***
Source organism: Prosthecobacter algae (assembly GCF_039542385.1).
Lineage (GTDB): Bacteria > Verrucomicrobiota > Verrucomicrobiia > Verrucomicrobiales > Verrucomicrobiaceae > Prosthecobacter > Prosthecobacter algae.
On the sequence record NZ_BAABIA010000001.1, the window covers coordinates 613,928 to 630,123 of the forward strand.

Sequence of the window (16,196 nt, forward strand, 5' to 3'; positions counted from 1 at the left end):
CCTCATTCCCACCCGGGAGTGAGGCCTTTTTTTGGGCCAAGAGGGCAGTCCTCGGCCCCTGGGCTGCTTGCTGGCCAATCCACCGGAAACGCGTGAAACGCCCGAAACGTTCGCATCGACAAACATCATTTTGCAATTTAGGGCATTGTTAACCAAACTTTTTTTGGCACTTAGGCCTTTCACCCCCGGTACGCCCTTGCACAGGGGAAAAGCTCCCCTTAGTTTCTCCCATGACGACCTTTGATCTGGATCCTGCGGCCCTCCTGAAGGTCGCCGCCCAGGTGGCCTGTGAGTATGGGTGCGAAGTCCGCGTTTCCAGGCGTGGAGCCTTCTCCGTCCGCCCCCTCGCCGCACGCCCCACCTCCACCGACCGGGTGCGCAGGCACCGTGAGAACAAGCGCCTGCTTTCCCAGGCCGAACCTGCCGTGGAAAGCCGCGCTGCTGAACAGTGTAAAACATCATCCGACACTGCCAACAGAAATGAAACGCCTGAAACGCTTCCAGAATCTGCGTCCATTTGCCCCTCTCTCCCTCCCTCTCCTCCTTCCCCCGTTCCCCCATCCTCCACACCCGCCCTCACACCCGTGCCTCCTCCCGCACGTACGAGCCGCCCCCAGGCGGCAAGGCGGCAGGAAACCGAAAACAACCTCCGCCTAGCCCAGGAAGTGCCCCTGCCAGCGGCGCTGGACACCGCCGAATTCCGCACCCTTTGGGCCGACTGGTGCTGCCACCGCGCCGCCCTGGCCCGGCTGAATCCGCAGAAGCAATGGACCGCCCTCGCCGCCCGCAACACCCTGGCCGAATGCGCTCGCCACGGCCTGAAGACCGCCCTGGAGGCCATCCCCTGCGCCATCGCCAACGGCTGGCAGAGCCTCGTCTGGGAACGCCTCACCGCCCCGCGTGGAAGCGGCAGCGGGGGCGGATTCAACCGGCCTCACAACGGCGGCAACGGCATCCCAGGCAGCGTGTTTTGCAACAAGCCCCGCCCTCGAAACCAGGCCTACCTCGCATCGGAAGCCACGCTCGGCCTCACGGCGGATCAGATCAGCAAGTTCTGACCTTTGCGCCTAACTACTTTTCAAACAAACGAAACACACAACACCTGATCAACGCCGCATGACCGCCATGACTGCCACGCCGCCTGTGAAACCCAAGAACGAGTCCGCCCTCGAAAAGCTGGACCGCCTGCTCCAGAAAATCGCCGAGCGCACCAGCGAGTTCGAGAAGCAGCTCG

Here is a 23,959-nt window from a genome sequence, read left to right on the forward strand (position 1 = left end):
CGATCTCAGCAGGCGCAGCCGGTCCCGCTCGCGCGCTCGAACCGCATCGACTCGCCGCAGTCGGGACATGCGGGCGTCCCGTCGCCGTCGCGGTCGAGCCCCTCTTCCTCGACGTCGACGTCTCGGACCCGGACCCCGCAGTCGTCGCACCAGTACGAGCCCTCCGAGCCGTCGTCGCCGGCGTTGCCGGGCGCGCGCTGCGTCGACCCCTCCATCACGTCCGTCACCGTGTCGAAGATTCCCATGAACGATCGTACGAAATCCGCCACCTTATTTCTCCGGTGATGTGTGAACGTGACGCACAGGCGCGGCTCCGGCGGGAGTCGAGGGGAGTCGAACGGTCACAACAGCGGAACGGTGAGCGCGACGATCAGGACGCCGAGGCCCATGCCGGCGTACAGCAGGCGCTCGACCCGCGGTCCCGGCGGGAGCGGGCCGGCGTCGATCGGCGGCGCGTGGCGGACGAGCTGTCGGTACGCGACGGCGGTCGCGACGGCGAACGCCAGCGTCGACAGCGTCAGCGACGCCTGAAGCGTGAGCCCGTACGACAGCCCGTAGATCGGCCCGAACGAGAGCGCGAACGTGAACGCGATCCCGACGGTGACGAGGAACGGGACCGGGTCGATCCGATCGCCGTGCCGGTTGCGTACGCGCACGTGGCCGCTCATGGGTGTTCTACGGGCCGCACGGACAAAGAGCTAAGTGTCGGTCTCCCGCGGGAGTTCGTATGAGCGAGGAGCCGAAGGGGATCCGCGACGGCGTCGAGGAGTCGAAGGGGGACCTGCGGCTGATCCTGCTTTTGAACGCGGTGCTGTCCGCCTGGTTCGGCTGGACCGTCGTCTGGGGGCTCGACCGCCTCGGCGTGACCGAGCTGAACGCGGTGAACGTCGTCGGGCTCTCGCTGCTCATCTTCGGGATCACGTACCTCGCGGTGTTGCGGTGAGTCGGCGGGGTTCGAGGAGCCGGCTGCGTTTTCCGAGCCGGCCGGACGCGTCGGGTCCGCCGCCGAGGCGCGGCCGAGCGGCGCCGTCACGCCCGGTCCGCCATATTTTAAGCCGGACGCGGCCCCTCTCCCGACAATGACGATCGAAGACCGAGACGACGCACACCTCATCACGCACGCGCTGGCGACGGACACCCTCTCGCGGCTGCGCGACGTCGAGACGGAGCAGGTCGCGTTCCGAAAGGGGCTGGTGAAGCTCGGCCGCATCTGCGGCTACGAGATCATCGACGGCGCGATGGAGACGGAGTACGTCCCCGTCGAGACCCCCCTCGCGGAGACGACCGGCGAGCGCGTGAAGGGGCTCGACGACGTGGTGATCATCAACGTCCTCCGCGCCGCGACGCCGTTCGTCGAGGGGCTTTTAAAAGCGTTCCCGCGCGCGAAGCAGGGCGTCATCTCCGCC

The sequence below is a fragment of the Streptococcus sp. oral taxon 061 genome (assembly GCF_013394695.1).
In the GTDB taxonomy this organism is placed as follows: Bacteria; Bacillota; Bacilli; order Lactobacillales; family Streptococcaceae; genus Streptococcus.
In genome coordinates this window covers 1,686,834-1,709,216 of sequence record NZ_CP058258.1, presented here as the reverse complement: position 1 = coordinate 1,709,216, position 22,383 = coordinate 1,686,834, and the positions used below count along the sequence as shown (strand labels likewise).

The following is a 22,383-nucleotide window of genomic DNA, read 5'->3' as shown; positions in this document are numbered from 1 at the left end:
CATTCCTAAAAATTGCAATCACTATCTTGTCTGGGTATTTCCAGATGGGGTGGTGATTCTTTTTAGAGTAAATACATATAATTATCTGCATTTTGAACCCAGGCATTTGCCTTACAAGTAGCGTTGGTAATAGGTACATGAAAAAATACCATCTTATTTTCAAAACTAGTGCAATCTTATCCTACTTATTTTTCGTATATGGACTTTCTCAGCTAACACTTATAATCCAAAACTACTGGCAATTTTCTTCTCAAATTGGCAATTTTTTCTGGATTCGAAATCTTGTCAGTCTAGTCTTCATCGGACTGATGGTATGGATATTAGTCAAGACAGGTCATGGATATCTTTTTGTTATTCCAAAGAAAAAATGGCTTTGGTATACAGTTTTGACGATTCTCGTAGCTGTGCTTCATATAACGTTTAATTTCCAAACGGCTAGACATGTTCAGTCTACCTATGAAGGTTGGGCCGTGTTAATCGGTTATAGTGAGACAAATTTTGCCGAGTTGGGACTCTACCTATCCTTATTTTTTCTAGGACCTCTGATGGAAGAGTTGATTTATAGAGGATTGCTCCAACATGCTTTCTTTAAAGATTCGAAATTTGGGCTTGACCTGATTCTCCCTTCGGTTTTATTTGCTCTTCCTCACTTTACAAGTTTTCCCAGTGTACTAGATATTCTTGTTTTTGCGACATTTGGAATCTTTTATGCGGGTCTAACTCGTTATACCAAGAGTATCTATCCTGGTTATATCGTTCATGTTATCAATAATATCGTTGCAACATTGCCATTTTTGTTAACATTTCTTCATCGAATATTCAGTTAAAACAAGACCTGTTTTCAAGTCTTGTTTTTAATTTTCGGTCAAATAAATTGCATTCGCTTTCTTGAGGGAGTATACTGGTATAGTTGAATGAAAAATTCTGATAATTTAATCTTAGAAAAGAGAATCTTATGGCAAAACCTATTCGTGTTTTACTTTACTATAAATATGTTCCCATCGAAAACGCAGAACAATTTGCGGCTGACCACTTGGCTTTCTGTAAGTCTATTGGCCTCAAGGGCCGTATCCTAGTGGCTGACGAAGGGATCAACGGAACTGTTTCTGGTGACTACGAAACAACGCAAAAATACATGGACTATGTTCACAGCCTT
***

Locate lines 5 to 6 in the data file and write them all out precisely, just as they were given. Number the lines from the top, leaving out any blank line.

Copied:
CCTCATTCCCACCCGGGAGTGAGGCCTTTTTTTGGGCCAAGAGGGCAGTCCTCGGCCCCTGGGCTGCTTGCTGGCCAATCCACCGGAAACGCGTGAAACGCCCGAAACGTTCGCATCGACAAACATCATTTTGCAATTTAGGGCATTGTTAACCAAACTTTTTTTGGCACTTAGGCCTTTCACCCCCGGTACGCCCTTGCACAGGGGAAAAGCTCCCCTTAGTTTCTCCCATGACGACCTTTGATCTGGATCCTGCGGCCCTCCTGAAGGTCGCCGCCCAGGTGGCCTGTGAGTATGGGTGCGAAGTCCGCGTTTCCAGGCGTGGAGCCTTCTCCGTCCGCCCCCTCGCCGCACGCCCCACCTCCACCGACCGGGTGCGCAGGCACCGTGAGAACAAGCGCCTGCTTTCCCAGGCCGAACCTGCCGTGGAAAGCCGCGCTGCTGAACAGTGTAAAACATCATCCGACACTGCCAACAGAAATGAAACGCCTGAAACGCTTCCAGAATCTGCGTCCATTTGCCCCTCTCTCCCTCCCTCTCCTCCTTCCCCCGTTCCCCCATCCTCCACACCCGCCCTCACACCCGTGCCTCCTCCCGCACGTACGAGCCGCCCCCAGGCGGCAAGGCGGCAGGAAACCGAAAACAACCTCCGCCTAGCCCAGGAAGTGCCCCTGCCAGCGGCGCTGGACACCGCCGAATTCCGCACCCTTTGGGCCGACTGGTGCTGCCACCGCGCCGCCCTGGCCCGGCTGAATCCGCAGAAGCAATGGACCGCCCTCGCCGCCCGCAACACCCTGGCCGAATGCGCTCGCCACGGCCTGAAGACCGCCCTGGAGGCCATCCCCTGCGCCATCGCCAACGGCTGGCAGAGCCTCGTCTGGGAACGCCTCACCGCCCCGCGTGGAAGCGGCAGCGGGGGCGGATTCAACCGGCCTCACAACGGCGGCAACGGCATCCCAGGCAGCGTGTTTTGCAACAAGCCCCGCCCTCGAAACCAGGCCTACCTCGCATCGGAAGCCACGCTCGGCCTCACGGCGGATCAGATCAGCAAGTTCTGACCTTTGCGCCTAACTACTTTTCAAACAAACGAAACACACAACACCTGATCAACGCCGCATGACCGCCATGACTGCCACGCCGCCTGTGAAACCCAAGAACGAGTCCGCCCTCGAAAAGCTGGACCGCCTGCTCCAGAAAATCGCCGAGCGCACCAGCGAGTTCGAGAAGCAGCTCG

Here is a 23,959-nt window from a genome sequence, read left to right on the forward strand (position 1 = left end):